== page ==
`A Total Stiff Arm' In GenevaBill Javetski and Douglas Harbrecht
Jim Baker put on his best poker face. As he strode into his Jan. 9 meeting with Iraqi Foreign Minister Tariq Aziz, the U. S. Secretary of State offered only an opaque glare. Aziz glared back. And for six hours, neither blinked. But as the ministers exchanged demands, flirted with negotiations, and finally ended their Geneva encounter in a standoff, even the usually suave Baker couldn't hide his frustration. "Somber?" Baker mused in assessing his mood at the end of the day. "You got it."
An anxious world had watched the meeting for a sign that diplomacy could head off a looming Mideast war. Instead, the Geneva session only highlighted the gap between Washington and Baghdad. Baker rejected Aziz' invitation to meet with Saddam Hussein for 11th-hour diplomacy, and Aziz responded by refusing even to accept President Bush's personal letter to Saddam. More important, Iraq set down markers that Washington firmly refuses to pick up. Aziz tied resolution of the Persian Gulf crisis to the Arab-Israeli issue, calling it a "matter of national security," and promised that his armed forces would "absolutely" strike Israel if the U. S. attacks Iraq.
The international game of high-stakes poker isn't quite over, though. The prospect of war has sparked a last-gasp diplomatic effort that is certain to run right up until the Jan. 15 U. N. deadline. As Baker and Aziz broke off direct contacts between Washington and Baghdad, the U. N., Middle East countries, and war-shy European allies rushed to pick up the pieces.
French President Francois Mitterrand has been itching to broker talks. The European Community planned to send a representative to meet Aziz in Algiers. And even President Bush, who called the Geneva meeting "a total stiff-arm," hoped aloud that U. N. Secretary-General Javier Perez de Cuellar's planned visit to Baghdad could still produce a last-minute agreement. "I'm not giving up on peace," said Bush.
But world markets attended more to the grim expression on the President's face than to his hopeful words. Within minutes of Baker's glum announcement, oil prices rocketed to $31 a barrel from a low of $23.35. On Wall Street, the Dow Jones industrial average gave up a 40-point gain to close down 39, at 2470.
RUFFLED FEATHERS. On Capitol Hill, pandemonium broke loose. Hard-liners stepped up pressure for a resolution authorizing Bush to use force. But doves grew even more insistent that Bush not act without a formal declaration of war. Senator Tom Harkin (D-Iowa), an opponent of U. S. involvement in the gulf, took an extreme position. "If the President goes to war without the authorization of Congress," he declared, "that is an impeachable offense."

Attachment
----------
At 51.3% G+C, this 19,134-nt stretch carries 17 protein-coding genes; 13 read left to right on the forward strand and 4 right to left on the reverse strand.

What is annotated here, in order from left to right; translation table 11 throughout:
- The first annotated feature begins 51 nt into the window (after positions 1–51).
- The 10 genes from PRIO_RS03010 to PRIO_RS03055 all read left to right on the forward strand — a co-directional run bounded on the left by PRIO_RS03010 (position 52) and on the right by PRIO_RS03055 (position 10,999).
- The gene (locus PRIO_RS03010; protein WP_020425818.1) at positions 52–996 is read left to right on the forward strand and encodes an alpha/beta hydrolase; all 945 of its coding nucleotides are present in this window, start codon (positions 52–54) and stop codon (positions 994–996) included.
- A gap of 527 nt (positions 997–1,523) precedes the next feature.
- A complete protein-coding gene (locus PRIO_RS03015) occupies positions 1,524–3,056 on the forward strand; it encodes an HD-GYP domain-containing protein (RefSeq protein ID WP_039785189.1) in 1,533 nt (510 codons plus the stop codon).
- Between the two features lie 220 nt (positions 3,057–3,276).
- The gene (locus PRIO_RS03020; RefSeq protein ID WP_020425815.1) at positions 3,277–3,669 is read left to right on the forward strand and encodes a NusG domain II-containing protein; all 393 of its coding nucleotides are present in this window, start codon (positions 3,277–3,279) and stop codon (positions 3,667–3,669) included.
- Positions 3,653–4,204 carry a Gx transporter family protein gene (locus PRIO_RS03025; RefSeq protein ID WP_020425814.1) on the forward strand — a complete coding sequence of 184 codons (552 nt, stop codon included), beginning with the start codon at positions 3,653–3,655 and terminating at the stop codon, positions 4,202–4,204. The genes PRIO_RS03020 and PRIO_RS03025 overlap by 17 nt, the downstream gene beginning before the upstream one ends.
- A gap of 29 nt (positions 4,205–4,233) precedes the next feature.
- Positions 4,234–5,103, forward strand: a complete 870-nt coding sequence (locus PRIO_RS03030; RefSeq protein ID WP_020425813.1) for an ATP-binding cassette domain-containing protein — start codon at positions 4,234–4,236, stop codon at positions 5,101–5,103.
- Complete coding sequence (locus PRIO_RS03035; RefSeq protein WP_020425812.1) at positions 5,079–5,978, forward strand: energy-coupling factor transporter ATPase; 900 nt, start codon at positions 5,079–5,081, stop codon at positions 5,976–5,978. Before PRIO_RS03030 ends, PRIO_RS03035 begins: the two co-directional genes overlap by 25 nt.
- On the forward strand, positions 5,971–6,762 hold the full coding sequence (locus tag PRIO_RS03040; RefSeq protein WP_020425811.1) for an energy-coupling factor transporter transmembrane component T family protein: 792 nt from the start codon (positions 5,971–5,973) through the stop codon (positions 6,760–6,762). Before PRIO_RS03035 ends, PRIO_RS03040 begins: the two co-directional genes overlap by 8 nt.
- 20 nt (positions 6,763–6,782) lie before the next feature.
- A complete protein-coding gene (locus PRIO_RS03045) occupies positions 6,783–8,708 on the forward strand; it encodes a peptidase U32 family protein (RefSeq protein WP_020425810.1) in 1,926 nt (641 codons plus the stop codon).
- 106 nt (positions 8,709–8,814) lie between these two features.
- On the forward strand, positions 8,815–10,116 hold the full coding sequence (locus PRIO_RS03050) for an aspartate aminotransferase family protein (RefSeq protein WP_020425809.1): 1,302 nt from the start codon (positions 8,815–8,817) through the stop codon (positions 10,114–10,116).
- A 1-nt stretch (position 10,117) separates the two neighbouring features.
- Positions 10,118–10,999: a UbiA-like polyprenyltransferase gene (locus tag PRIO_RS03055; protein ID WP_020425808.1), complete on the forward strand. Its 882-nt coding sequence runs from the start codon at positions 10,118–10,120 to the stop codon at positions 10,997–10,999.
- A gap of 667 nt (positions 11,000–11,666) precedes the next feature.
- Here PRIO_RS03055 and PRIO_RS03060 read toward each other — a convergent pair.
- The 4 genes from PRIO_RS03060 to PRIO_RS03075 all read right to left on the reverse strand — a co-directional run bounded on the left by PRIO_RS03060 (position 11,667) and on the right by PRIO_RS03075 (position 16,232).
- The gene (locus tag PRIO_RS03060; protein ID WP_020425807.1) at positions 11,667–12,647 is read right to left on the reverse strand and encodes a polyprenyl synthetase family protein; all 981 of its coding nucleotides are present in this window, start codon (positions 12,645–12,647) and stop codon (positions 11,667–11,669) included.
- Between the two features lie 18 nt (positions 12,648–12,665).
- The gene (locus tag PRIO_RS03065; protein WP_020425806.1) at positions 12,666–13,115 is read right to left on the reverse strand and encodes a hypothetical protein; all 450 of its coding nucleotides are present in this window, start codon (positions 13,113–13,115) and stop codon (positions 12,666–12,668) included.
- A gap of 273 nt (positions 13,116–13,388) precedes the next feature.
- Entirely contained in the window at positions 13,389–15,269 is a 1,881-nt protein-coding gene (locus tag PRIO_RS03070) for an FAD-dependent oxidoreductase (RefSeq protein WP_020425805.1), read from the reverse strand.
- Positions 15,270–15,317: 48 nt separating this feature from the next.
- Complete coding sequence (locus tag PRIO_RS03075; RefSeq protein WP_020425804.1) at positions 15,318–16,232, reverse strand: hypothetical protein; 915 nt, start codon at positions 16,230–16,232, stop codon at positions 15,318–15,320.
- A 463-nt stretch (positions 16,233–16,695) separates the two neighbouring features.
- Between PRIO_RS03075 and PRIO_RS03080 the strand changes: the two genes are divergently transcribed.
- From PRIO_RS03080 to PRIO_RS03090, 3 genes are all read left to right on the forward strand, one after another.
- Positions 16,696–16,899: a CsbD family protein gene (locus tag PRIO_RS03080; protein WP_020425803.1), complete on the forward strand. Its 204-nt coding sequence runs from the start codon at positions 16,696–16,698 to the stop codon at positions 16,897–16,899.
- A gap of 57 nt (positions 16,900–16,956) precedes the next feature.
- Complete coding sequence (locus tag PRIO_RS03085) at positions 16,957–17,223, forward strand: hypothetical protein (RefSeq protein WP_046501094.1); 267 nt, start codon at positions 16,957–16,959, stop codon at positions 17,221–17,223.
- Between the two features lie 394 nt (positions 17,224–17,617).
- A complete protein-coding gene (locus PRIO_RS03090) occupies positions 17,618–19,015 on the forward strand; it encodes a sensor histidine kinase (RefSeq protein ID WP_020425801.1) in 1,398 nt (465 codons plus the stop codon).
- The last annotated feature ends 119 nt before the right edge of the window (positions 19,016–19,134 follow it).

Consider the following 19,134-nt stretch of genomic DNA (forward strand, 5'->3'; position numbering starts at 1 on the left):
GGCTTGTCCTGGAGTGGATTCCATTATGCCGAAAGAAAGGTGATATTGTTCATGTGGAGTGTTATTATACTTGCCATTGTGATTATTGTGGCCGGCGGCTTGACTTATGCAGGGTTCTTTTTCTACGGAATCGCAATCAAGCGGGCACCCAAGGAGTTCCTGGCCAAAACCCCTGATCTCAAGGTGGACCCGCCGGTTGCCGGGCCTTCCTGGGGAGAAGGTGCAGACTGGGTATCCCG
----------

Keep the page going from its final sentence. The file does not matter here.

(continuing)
Bush is likely to prevail over Congress in the end. But he may have to fight a war he desperately wants to avoid to achieve a goal he has now made unequivocal: Saddam Hussein must leave Kuwait with his tail between his legs.
The White House believed that it had paved the way for substantive progress in Geneva. After months of tough talk, Bush, Baker, and Defense Secretary Richard B. Cheney thought they had mounted a credible threat of massive force against Iraq. "Bush has kept relentless focus on brinksmanship," says Brookings Institution Middle East expert William B. Quandt.
But though chances of a bloody conflict have soared, White House warriors are still leaving themselves a little wiggle room for a settlement. While Bush remains inflexible on his bottom-line demand, he and Baker have all but dropped their insistence on other U. N. resolutions calling for war-crimes trials and reparations for Iraq's looting of Kuwait. And after Kuwait is freed, the U. S. poses no objection to Iraqi-Kuwaiti negotiations that could give Saddam freer access to the Persian Gulf and some Kuwaiti oil reserves--disputes that triggered the invasion.
Such good-cop, bad-cop diplomacy could still work. And European countries could offer Iraq even more incentives to settle. Washington's European partners have all but offered to back some of Baghdad's demands, including maintaining a strong regional role for Iraq, repairing the Iraqi economy after economic sanctions, and a new willingness to force a settlement of the Arab-Israeli conflict.
But the question remains: What does Saddam really see when he looks out across the front lines? The Iraqi leader could gain some advantage even from an unconditional withdrawal from Kuwait. And the big bargaining chip in the mix--a conference on the Arab-Israeli conflict--isn't the obstacle it appears. While the Bush Administration fiercely rejects any formal link of the Arab-Israeli dispute with a Kuwait deal, both Baker and Bush have made no bones about their interest in pressuring Israel into talks over the occupied territories. "Saddam Hussein is a nasty guy, but if you give him something he didn't have before this crisis, this can be settled," says Alan Sabrosky, former research chairman at the U. S. Army War College.
Still, with weapons bristling and troops and armor rushing to the front, the chances for a diplomatic solution are dwindling. Using his hands-on brand of diplomacy, Bush lashed together an unprecedented international coalition against Iraq. But despite defiant howls from Congress, anguished allies, and the Iraqis themselves, the President has shown that if he has to go it alone, he will--whatever the consequences.